September 13-19, 2013

By Dr. Ronald Klatz and Dr. Robert Goldman

Longevity News and Review provides readers with the latest information in breakthroughs pertaining to the extension of the healthy human lifespan.  These news summaries are compiled by the American Academy of Anti-Aging Medicine (A4M; www.worldhealth.net), a non-profit medical society composed of 24,000 physician and scientist members from 110 nations, united in a mission to advance biomedical technologies to detect, prevent, and treat aging related disease and to promote research into methods to retard and optimize the human aging process.   Dr. Ronald Klatz, M.D., D.O., A4M President, and Dr. Robert Goldman, M.D., Ph.D., D.O., FAASP, A4M Chairman, physician co-founders of the anti-aging medical movement, distill these headlines and provide their insightful commentary.

Simple Steps Help to Reduce Heart Disease Risk
W.M. Monique Verschuren, from the National Institute for Public Health and the Environment (The Netherlands), and colleagues analyzed data collected in the MORGEN study, a prospective cohort study involving 8,128 men and 9,759 women, ages 20-65 years, who did not have cardiovascular disease at the study’s start.  The team found that subjects who adhered to a regimen of sufficient physical activity, a healthy diet, limited alcohol intake, and no smoking were at 57% reduced risk of a composite of CVD, and a 67% reduced risk of fatal CVD, compared with those who adhered to none or one lifestyle factor.  When a good night’s sleep (more than 7 hours) was added to those traditional factors, the risk of CVD and of fatal CVD decreased even further – 65% and 83%, respectively, the team observed that achieving sufficient sleep duration without any of the four traditional lifestyle factors had a positive impact on risk reduction – 22% reduced risk of CVD and 43% reduction in fatal CVD.  Writing that: “Sufficient sleep and adherence to all four traditional healthy lifestyle factors was associated with lower [cardiovascular disease] risk,” the study authors conclude that: “When sufficient sleep duration was added to the traditional lifestyle factors, the risk of [cardiovascular disease] as further reduced.”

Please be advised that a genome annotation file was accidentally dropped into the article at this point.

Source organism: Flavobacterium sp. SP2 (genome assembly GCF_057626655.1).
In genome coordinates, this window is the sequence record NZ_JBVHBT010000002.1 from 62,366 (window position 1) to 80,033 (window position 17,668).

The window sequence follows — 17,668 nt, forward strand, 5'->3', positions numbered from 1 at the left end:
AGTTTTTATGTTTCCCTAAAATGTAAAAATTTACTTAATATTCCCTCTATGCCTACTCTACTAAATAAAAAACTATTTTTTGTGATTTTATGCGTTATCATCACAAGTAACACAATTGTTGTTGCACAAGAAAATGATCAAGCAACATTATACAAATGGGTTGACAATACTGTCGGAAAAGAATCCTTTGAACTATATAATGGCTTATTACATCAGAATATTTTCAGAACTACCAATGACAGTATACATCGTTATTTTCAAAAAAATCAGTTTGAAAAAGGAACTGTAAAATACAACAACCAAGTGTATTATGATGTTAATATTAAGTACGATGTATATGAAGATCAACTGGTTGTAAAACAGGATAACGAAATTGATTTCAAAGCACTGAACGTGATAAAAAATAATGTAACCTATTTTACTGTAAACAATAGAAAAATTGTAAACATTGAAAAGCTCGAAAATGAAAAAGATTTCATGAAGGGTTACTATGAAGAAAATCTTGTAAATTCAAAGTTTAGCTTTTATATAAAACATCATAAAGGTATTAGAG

Dr. Klatz observes: “In that sleep duration is an under recognized factor in cardiovascular disease (CVD) risk, how long a person sleeps, as a factor itself or in combination with physical activity, a healthy diet, limited alcohol intake, and no smoking, may significantly reduce the risk of heart disease.”

Exercise Reorganizes the Brain